Real estate just isn’t fun any more. Or is it?

Remember the good old days when home sales were off the charts? Prices were cut from their kite-strings? Open houses were packed with people — or even cancelled because the sellers had received multiple better-than-asking offers the first day on the market? Remember when appraisals were higher than sale prices and mortgages were given out like candy on Halloween? Remember when buyers were exuberant, and sellers were ecstatic?

Real estate just isn’t fun any more. Or is it?

Remember the good old days when home sales were off the charts? Prices were cut from their kite-strings? Open houses were packed with people — or even cancelled because the sellers had received multiple better-than-asking offers the first day on the market? Remember when appraisals were higher than sale prices and mortgages were given out like candy on Halloween? Remember when buyers were exuberant, and sellers were ecstatic?

Maybe you remember the housing boom of the early naughts as clearly as you recall this morning’s breakfast. But perhaps, now that all the good news has turned sour, the housing boom has started to seem more like a long ago dream than an actual memory.

Today, the harsh realities seem to pile on like linesmen after the quarterback has been sacked. Home sales have slid to new lows. Values have plummeted back to earth, and appraisals come in lower than asking prices. Open houses are deserted, apart from a few distressed neighbors, week after lonely week. Mortgage defaults are up, short sales are back in vogue, and foreclosures are up too. Homeowners are walking away and sending jingle mail. Mortgages are reserved for borrowers who have perfect credit and a fat down payment or hefty equity. Buyers are anxious. Sellers are angry. Legions of I-told-you-so renters are downright gleeful.

And as if those woes weren’t enough, lenders have laid off thousands of workers. Brokerages have closed up shop. Realtors have run through their savings, taken part-time jobs or been forced to leave the business. Builders have cut construction crews, slashed new-home prices and even abandoned half-built homes. Jobs have dwindled and an economic recession — or even, some say, a depression — may be upon us.

How did it come to this? How bad will it get? Where will it end? And when?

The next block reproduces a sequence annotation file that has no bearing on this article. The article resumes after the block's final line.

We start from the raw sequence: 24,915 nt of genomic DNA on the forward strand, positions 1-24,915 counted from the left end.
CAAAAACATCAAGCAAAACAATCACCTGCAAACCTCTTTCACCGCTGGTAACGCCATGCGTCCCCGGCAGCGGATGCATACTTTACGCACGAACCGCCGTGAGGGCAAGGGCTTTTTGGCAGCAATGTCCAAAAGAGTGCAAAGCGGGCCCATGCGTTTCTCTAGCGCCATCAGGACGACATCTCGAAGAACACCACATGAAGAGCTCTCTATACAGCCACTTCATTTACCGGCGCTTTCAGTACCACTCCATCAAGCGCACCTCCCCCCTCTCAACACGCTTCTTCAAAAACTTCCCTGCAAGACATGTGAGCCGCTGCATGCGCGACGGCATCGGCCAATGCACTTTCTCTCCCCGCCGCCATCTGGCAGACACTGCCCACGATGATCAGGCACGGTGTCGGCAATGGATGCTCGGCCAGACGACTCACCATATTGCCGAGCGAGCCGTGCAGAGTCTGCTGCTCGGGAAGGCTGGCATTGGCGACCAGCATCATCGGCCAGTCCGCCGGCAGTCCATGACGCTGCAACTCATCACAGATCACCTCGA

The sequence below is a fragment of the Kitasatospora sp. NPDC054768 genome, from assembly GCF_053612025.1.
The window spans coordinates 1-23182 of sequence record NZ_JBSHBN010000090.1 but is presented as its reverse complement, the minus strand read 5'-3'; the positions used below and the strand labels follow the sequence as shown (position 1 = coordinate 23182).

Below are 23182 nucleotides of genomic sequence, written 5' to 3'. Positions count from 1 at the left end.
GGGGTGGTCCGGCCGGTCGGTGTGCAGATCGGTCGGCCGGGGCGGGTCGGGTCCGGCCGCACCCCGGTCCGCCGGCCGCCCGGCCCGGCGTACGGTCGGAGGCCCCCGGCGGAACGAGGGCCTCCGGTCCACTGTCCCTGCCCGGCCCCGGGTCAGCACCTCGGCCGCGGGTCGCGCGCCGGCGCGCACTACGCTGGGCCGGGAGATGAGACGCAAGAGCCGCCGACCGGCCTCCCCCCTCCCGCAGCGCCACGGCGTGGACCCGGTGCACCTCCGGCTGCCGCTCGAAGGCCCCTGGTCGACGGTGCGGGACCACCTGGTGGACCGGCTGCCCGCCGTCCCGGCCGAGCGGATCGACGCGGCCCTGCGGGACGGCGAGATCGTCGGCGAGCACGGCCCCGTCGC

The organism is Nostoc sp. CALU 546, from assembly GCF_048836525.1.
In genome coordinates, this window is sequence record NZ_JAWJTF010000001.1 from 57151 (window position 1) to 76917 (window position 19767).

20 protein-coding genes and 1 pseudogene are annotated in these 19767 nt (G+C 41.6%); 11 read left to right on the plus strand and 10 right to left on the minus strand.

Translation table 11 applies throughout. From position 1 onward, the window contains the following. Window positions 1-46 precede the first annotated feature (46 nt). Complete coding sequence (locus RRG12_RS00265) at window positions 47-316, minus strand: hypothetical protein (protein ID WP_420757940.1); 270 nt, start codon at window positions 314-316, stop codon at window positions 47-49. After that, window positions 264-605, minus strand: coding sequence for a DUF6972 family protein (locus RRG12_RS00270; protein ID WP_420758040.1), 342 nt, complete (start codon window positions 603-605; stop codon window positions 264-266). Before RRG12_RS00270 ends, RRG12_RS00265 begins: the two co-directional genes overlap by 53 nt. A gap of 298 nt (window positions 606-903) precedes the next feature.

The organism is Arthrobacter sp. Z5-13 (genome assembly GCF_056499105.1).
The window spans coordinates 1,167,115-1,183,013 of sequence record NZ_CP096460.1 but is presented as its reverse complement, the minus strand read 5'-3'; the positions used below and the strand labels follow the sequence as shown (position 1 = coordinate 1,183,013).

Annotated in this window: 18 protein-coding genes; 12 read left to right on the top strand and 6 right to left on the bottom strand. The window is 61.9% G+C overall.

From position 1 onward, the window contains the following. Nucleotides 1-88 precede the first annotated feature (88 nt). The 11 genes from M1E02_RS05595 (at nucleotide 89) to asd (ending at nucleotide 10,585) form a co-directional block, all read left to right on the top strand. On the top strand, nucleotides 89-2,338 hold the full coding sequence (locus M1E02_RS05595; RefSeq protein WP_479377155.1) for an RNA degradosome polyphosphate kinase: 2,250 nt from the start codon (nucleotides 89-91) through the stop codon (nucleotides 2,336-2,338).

Odds are there will be no government bail-out for homeowners who can’t afford their house payments and don’t have enough income or equity to refinance. Nor will there be substantial relief for Wall Street investors who’ve lost their shirts on mortgage-backed securities. Instead, there will be more foreclosures, shuttered businesses, financial losses and economic pain. It will get worse before it gets better, and it won’t be over until we make up our minds to let go of it, to let the crises play out, to wipe the slate clean and then, to start anew.

So why not begin the course correction now? If we are destined to become what we envision, it’s high time for some new ideas. And if we don’t want the future to look exactly like today, we need to shift our focus from the darkness at hand to the brightness beyond. Because just like the housing boom, the bust, too, shall pass.

What’s needed now, in addition to more action by the Federal Reserve and the U.S. Treasury, is a new frame of reference: Let’s say, a positive spin, if we must.

Yes, 2 million foreclosures would be a rough patch for those who lost their homes and for their lenders and neighbors. But there are 128 million households in the United States, some 35 million of which are renters and an additional 26 million of which own their homes outright, according to U.S. Census Bureau data. Even 2 million foreclosures would represent only 1.5 percent of the nation’s total households.

Yes, tens of thousands of Realtors may exit the business. But there were fewer than 1 million Realtors in the country before the housing boom. Today, California alone has more than 200,000, a dramatic oversupply given the low transaction volume. Fewer Realtors will quiet the industry’s vicious competition and perhaps result in more stable incomes for those who remain in the business. The current exodus should rebalance the supply of services with the demand and perhaps relieve the downward pressure on commissions as well.

And yes, real estate is cyclical. The deepest, darkest fear in good times is that the fair weather won’t last forever. But that same cyclicality is the brightest hope in bad times. Foul weather won’t last forever either. What’s happening today is a severe and probably long-overdue market correction, but it’s not the end of the world.

When all’s said and done, people will still buy and sell houses, and they will still need the services of realty brokers and mortgage lenders to do so. Housing markets will stabilize. Businesses will prosper. Innovations, like today’s foreclosure bus tours, will flourish. And plenty of people will still be successful in real estate.

Marcie Geffner is a freelance real estate reporter in Los Angeles.

Copyright 2008 Marcie Geffner. All rights reserved. No part of this article may be used or reproduced in any manner whatsoever without written permission of the author.

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